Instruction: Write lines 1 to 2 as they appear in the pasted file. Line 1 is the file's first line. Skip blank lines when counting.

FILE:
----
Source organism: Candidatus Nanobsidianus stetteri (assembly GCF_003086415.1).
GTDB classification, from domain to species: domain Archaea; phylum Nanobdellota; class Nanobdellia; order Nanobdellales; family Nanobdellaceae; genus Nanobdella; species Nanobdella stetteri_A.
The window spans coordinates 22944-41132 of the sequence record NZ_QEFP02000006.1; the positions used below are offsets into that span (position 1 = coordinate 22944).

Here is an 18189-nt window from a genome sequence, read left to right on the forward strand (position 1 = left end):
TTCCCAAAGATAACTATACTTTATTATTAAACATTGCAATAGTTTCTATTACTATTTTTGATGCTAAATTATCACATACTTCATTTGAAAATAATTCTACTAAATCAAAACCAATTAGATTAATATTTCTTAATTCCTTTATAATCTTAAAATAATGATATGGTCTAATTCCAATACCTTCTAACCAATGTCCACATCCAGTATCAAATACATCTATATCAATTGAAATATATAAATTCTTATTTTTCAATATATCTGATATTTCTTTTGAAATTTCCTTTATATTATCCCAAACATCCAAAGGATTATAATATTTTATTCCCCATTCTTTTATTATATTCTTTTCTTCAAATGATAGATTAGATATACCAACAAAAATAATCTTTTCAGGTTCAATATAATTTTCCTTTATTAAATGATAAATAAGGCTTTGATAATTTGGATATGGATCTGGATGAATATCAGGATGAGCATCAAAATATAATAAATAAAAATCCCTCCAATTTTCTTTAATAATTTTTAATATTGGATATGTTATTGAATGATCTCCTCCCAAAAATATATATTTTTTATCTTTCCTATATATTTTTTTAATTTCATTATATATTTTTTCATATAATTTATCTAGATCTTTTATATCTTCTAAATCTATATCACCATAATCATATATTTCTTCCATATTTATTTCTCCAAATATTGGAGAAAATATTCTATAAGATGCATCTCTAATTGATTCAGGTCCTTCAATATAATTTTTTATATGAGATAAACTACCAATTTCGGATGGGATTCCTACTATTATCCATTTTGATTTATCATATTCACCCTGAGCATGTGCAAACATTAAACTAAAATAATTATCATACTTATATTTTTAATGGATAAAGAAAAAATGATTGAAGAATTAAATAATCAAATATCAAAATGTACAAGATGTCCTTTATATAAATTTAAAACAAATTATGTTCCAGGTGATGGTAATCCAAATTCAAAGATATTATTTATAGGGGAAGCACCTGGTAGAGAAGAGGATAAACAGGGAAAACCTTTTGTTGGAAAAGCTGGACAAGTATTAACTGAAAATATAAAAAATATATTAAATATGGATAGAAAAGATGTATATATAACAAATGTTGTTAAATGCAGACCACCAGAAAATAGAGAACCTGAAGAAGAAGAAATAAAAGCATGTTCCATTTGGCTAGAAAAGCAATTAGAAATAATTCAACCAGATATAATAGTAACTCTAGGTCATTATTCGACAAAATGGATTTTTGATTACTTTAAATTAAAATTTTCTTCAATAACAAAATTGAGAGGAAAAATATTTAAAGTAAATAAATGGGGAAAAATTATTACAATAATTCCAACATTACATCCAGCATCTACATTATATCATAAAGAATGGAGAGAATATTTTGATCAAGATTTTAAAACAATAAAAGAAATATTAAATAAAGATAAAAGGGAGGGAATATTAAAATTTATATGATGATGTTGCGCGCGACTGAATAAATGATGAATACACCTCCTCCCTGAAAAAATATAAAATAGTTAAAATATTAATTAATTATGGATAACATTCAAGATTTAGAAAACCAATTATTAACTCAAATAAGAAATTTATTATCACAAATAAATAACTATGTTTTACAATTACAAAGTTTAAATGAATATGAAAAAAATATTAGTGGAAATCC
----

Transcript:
Source organism: Candidatus Nanobsidianus stetteri (assembly GCF_003086415.1).
GTDB classification, from domain to species: domain Archaea; phylum Nanobdellota; class Nanobdellia; order Nanobdellales; family Nanobdellaceae; genus Nanobdella; species Nanobdella stetteri_A.